Contact: Beth Stone 508-584-8120
BROCKTON – Plymouth County District Attorney Timothy J. Cruz has published his Brady Policy on the office’s website to state the process used for reviewing and disclosing information about police officers who were convicted of crimes or engaged in other significant misconduct.
The duty to disclose exculpatory evidence dates back to 1963, in the landmark United State Supreme Court case, Brady v. Maryland. Since that time, the Plymouth District Attorney’s Office has honored its obligations under Brady to provide potentially exculpatory information to the accused in criminal proceedings. Officers whose conduct has called into question their truthfulness have been among these disclosures which met or, in most cases, exceeded what was required by law. Not all the information that the office discloses in a case is or should be a matter of public record: that would not be fair to the victim, the defendant, or the investigators, and, in fact, is often prohibited by ethical rules and the law. District Attorneys and their assistants are bound by the U.S. Constitution, the laws of the Commonwealth of Massachusetts, the professional rules of conduct, and the rules of criminal procedure to ensure due process and fairness to all involved in the criminal justice system.
The same rules and ethical considerations that protect criminal defendants from being tried in the court of public opinion apply to police and any other witnesses. As such, Brady disclosures are made directly to the defense as part of pretrial discovery, rather than being published on a public file. The Plymouth County District Attorney has concluded that public disclosure must now be made for members of law enforcement who have been convicted of crimes.
“Public trust in the criminal justice system relies on transparency and the knowledge that those who are duty bound to uphold the laws are themselves accountable to it,” District Attorney Timothy J. Cruz said. “The individuals who are included on this now publicly posted register have had the benefit of due process under the law, and have had the allegations against them adjudicated beyond a reasonable doubt by a jury or a finder of fact.”
The District Attorney’s Office has been making appropriate disclosures in criminal cases for decades, and will continue to do so. As a representative of the people, the office operates by the highest standards of fairness and integrity to the communities in Plymouth County. Those involved in the criminal justice system, whether victims, offenders, defense attorneys, or witnesses, should never question that they were treated respectfully, justly, and fairly. Incorporating this Brady Policy and making these particular disclosures publicly accessible, takes another step forward in building trust.
“I have the utmost respect for the brave and dedicated men and women of law enforcement who choose each and every day to put on a uniform and protect our public safety,” DA Cruz said. “The misconduct of a few individuals who have violated their oath should not tarnish the stellar reputation of those who honorably serve.”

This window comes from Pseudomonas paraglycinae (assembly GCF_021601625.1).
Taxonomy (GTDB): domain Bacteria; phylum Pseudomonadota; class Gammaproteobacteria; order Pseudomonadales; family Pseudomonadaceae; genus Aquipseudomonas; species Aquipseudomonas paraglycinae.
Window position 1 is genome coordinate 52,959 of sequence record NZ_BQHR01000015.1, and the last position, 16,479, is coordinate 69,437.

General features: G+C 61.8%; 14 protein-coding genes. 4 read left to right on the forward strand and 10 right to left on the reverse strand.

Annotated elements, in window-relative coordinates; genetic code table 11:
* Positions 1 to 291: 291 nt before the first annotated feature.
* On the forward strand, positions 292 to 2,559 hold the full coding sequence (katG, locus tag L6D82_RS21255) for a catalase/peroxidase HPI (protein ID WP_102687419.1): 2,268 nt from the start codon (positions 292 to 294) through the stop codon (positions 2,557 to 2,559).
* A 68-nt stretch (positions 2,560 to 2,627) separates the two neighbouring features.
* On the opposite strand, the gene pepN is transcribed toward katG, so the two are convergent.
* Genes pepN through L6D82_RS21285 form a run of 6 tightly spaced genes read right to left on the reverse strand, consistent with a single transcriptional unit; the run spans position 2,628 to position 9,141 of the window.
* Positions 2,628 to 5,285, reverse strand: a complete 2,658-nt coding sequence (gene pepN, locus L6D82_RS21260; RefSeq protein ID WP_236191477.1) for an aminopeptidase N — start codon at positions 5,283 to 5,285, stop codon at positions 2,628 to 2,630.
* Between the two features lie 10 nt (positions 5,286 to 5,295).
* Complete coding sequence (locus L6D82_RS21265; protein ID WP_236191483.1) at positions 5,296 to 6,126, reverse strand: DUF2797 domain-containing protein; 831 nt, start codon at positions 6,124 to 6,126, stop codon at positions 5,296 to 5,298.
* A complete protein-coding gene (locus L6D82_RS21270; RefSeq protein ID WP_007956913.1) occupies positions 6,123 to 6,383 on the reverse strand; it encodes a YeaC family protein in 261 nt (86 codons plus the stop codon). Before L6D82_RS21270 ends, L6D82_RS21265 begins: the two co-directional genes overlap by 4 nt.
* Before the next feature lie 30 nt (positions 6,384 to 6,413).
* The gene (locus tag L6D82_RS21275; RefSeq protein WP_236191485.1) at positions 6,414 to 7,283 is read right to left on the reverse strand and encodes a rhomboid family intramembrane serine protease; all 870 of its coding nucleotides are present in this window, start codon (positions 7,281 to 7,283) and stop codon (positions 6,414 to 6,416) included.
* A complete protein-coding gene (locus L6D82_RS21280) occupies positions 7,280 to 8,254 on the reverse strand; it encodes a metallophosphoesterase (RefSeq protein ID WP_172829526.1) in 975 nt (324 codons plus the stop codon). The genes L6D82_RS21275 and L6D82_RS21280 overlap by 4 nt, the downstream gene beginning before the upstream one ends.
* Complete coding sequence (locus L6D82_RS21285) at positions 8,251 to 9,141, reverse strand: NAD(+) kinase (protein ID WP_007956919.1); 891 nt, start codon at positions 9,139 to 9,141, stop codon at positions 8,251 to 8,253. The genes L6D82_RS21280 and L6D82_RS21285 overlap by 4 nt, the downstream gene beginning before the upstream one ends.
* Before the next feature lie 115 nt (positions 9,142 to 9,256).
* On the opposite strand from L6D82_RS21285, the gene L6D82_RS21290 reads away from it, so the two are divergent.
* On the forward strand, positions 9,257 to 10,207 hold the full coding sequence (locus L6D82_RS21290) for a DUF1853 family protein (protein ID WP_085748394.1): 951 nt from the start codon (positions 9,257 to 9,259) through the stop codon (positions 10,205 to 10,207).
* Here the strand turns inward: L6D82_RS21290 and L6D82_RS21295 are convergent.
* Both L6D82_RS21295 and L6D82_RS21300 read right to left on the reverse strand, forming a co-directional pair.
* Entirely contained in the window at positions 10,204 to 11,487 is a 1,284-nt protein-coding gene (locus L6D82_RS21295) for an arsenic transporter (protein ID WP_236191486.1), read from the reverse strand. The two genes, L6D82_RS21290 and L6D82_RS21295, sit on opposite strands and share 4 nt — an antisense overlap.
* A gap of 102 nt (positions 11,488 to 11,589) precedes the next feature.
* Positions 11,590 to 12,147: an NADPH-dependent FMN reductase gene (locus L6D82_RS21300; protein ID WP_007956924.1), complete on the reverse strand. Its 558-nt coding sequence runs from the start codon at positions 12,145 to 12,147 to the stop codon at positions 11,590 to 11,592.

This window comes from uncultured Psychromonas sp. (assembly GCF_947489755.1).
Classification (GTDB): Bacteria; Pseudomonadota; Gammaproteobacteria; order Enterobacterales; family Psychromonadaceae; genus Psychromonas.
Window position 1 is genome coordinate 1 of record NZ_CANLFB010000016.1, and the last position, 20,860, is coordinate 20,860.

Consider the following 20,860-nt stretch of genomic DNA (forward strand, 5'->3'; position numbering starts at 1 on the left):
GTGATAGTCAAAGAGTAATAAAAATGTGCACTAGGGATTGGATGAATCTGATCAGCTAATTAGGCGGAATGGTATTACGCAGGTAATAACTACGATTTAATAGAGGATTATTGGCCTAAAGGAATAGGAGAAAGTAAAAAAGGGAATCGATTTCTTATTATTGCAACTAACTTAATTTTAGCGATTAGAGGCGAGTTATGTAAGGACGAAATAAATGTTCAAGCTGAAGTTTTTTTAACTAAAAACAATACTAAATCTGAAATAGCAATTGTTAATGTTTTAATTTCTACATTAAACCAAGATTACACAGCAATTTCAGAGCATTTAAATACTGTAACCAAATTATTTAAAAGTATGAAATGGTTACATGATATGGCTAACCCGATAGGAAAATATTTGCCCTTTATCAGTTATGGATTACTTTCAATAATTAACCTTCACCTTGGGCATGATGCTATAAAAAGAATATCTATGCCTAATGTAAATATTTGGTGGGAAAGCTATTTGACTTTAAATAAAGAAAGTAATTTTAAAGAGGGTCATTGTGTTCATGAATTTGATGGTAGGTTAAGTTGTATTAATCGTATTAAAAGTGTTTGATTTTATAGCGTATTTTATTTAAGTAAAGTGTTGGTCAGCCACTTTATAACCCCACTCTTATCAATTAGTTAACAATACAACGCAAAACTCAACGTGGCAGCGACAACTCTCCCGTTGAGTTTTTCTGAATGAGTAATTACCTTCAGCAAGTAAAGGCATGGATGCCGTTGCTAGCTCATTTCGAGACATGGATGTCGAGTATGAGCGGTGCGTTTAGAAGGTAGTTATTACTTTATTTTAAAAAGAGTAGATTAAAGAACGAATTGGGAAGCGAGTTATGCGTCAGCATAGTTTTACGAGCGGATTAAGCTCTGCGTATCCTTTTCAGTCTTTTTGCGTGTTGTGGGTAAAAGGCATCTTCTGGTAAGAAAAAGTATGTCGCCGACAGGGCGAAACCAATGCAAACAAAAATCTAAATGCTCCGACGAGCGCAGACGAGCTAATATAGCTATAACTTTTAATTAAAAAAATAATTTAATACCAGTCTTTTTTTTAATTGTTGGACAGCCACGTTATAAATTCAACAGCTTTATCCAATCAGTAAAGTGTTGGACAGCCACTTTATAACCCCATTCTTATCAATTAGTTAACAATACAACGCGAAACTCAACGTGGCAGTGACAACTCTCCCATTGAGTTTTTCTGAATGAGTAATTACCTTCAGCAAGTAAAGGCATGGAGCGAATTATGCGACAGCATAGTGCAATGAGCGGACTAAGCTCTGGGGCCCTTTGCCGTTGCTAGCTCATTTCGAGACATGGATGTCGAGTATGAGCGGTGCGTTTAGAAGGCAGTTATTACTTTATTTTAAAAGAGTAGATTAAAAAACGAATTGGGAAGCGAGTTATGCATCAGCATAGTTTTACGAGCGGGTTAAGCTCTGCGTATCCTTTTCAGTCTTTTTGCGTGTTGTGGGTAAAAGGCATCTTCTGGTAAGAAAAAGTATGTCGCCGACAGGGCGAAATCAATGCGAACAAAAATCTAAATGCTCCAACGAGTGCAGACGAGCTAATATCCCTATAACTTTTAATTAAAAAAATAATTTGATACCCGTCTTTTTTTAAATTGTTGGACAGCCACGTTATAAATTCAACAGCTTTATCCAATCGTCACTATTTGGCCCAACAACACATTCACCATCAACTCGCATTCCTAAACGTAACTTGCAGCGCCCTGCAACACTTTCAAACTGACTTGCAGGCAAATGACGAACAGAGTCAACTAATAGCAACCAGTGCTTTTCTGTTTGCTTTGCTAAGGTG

As the Brady Policy becomes publicly available, the office recognizes the work of the Safe Streets coalition, which was integral to ensuring that the community’s voice was heard and reflected throughout every step of this process. The office is mindful that trust is only built through transparency and honest conversation. Thanks to committed community voices that engaged and informed the office at every step: Life After Death’s Sharon Baker, People Affecting Community Change’s (PACC) Jamal Gooding, Community Connections of Brockton and the Family Center’s Melinda Kneeland, Choices for Teens’ Trayce Hillman, Andrea Burton, New Life Temple of Holiness’ Pastor Michael Gilbert, Linda Teixeira-Reyes, Reverend Mark Oliver from Trinity Baptist Church, Brockton Interfaith Community, and many others. Building trust between the communities our office serves and law enforcement requires diligence, community dialogue and collaborations like Safe Streets. These efforts continually move our office closer to that goal.
“Each day, our office works to pursue justice,” DA Cruz said. “Justice is about building unified and healthy communities. And we perform our job with the utmost professionalism, mindful of the greater moral duties of being a prosecutor. We value the relationships we have with the community and our Safe Streets partners, and thank them for their shared commitment to working together for Plymouth County.”
Last month, DA Cruz named veteran prosecutor, Assistant District Attorney Richard Linehan to lead the Office’s Conviction Integrity Unit (CIU), which was established to investigate claims of wrongful conviction or actual innocence. The CIU is dedicated to investigating and recommending necessary action in cases in which a claim of wrongful conviction or actual innocence has been brought to the attention of the District Attorney. The CIU carefully reviews claims of innocence or wrongful conviction, whether due to newly discovered evidence, such as cutting edge DNA testing, mistaken identification, or even mistakes by the court, civilian witnesses, forensic experts, defense counsel, prosecutors or the police. Such reviews are undertaken as cooperative efforts with defendants and defense counsel, in the pursuit of justice.
The Plymouth County District Attorney’s Office’s Brady Policy and details about how information is collected and how determinations are made can be viewed on the Office’s website: PLYMOUTHDA.COM.